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Sunday, June 16
The Indiana Daily Student


Hip-hop to get attention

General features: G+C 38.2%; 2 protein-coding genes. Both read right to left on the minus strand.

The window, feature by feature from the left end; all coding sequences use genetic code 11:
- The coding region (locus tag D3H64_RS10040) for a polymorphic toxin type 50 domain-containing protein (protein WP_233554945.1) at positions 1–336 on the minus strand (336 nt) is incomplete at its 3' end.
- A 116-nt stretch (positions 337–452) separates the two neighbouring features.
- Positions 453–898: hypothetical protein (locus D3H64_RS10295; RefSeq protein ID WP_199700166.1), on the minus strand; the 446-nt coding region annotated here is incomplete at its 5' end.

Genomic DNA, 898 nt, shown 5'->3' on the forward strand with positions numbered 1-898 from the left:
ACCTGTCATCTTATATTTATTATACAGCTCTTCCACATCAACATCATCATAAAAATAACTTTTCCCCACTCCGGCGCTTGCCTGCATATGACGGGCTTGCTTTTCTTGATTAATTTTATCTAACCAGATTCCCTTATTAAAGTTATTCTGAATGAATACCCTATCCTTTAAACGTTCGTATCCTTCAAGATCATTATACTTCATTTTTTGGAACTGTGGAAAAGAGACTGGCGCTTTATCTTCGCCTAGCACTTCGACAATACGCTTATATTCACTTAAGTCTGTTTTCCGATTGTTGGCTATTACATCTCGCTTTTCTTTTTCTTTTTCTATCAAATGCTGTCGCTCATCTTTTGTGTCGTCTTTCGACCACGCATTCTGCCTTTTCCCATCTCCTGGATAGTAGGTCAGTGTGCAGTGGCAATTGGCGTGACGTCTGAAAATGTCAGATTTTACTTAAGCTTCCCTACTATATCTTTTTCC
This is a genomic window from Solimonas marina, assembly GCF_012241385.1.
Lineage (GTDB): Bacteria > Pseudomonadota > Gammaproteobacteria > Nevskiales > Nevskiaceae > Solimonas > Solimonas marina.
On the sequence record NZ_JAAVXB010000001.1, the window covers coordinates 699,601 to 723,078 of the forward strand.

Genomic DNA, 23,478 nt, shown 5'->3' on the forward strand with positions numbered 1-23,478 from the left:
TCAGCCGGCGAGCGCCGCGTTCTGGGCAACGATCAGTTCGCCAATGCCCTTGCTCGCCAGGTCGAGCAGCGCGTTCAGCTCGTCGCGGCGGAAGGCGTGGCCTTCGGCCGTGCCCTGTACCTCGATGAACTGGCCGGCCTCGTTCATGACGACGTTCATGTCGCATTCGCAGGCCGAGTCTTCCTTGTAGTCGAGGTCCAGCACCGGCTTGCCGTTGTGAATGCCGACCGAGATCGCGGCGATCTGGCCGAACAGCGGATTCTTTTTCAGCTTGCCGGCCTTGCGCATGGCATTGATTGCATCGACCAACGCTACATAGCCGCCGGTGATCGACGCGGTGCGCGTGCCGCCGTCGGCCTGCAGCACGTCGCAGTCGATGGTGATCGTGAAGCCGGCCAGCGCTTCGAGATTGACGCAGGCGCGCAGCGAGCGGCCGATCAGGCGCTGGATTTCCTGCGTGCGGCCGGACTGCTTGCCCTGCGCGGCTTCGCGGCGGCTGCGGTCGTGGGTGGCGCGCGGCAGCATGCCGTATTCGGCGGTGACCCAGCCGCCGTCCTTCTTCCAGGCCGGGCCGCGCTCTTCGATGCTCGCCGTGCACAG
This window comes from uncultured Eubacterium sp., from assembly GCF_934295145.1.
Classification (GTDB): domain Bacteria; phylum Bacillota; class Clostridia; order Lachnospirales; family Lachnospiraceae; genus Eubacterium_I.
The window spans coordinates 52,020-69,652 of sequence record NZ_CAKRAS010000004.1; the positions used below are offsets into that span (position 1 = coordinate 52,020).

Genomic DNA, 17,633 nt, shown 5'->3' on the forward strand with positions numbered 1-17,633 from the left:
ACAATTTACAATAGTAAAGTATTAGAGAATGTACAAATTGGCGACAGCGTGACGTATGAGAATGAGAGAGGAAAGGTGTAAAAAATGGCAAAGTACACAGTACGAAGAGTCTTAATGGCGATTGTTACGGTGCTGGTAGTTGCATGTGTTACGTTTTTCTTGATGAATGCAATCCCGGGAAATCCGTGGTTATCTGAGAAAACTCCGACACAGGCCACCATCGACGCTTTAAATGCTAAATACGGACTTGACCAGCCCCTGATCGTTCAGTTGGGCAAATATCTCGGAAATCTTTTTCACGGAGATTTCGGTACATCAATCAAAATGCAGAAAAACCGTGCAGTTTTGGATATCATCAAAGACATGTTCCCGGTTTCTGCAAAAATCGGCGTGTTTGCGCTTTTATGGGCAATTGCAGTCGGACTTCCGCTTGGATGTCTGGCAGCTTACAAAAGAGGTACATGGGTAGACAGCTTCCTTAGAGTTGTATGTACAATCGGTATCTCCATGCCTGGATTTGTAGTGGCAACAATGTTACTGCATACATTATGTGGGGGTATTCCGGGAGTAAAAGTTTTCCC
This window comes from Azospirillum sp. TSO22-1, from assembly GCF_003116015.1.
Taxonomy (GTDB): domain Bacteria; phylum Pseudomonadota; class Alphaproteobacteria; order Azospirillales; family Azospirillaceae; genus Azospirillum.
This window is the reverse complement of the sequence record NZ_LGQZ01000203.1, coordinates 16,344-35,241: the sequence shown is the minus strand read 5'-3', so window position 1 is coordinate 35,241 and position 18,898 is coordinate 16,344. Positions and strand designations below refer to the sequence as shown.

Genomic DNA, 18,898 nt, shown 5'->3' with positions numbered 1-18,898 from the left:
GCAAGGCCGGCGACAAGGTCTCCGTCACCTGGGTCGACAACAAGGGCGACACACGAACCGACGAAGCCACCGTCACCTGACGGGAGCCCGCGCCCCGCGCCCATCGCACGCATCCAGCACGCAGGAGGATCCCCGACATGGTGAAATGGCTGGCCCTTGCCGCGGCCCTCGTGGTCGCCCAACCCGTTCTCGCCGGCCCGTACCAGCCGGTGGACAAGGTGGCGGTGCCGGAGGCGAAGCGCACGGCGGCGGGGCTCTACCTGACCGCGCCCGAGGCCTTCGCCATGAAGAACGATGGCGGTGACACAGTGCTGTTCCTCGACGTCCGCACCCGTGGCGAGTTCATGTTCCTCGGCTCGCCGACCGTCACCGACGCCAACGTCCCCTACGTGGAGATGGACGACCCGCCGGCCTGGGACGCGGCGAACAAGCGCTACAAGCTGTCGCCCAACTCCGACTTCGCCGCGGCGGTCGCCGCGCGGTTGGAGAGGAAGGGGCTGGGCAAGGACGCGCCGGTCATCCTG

Little 500 is done, and gone are the concerts and events that fill the week leading to the race.\nBut that doesn't mean campus will be dead this week.\nFollowing a week with performances by hip-hop artists Nelly and Jurassic 5, the IU chapter of The Hip Hop Congress will host a hip-hop awareness festival today in Dunn Meadow.\nThe festival, which runs from noon to 2 p.m., features a variety of events. It will continue with a 9 p.m. show at Vertigo, 107 W. Ninth St. The evening show costs $6, or $5 with a canned food item.\nJunior Ron Gubitz, one of the founders of The Hip Hop Congress, said the afternoon portion of the festival will feature the four aspects of hip-hop -- the breakdancer, grafitti artist, MC and DJ.\nWhile the afternoon session will feature those connected with The Hip Hop Congress, the events at Vertigo will feature local talent not connected with the organization.\nThe evening will begin with an MC battle and conclude with performances by local hip-hop group Holistic and local band Danagas.\nGubitz said six MCs are slated to perform in the MC battle, and he plans to have 10 by the time of the show. He also plans to get another 10 MCs from the crowd.\nThe top three finishers in the battle will receive one-song contracts with Littlestar Records, which works with the Hollywood-based, a national organization in search of hip-hop talent. Tom Boyd, vice president of, said each of the top three finishers also receives a trophy and a "beats-to-rap-to" CD.\nThe first-place winner will also attend a regional competition and, if he or she wins it, a final national contest in December. Boyd said the contests usually uncover good talent.\n"I just finished a show in Kentucky," he said. "I've never really equated Kentucky with rap, and it was some of the best talent I've heard yet. And there's no cussing or swearing. It's all positive. There's enough negativity in rap already."\nJunior Nate Ayers, who was in charge of coordinating the two acts at the evening portion of the festival, said the purpose of the festival is to counter that negative vibe.\n"I guess (we're) just trying to invigorate the local hip-hop scene here in Bloomington," he said. "Hip-hop is here and it's for real. We have to start appreciating this art form.\n"And also the myth the media creates about the violence really isn't the case. There's a positive message in hip-hop. We've just got to grab it and write it."\nAlthough The Hip Hop Congress represents hip-hop, Gubitz said it also represents community involvement.\nGubitz said about 15-20 local organizations will be represented at the festival. The organizations will use the festival as a forum to create awareness for their causes.\n"The main thing we're trying to do is create awareness about the different opportunities there are in Bloomington to become active, whether that's with the organizations, with hip-hop or just active in any way," Gubitz said. "We just want to get people interacting, breaking down barriers."\nThe Hip Hop Congress began its quest to break barriers last year, when Gubitz and Jordan Bronley founded the organization in California. Two men had started a similar organization with the same name and saw Gubitz and Bronley's Web site.\nThe four joined their organizations to form The Hip Hop Congress, and the group is represented at several locations on the west and east coasts, as well as at IU.\nGubitz said the IU chapter of The Hip Hop Congress has been planning today's awareness festival since second semester began, and a group of about 50 people has been working to put the festival together.\nFor more information on The Hip Hop Congress or the Hip Hop Awareness Festival, visit or contact Ron Gubitz at

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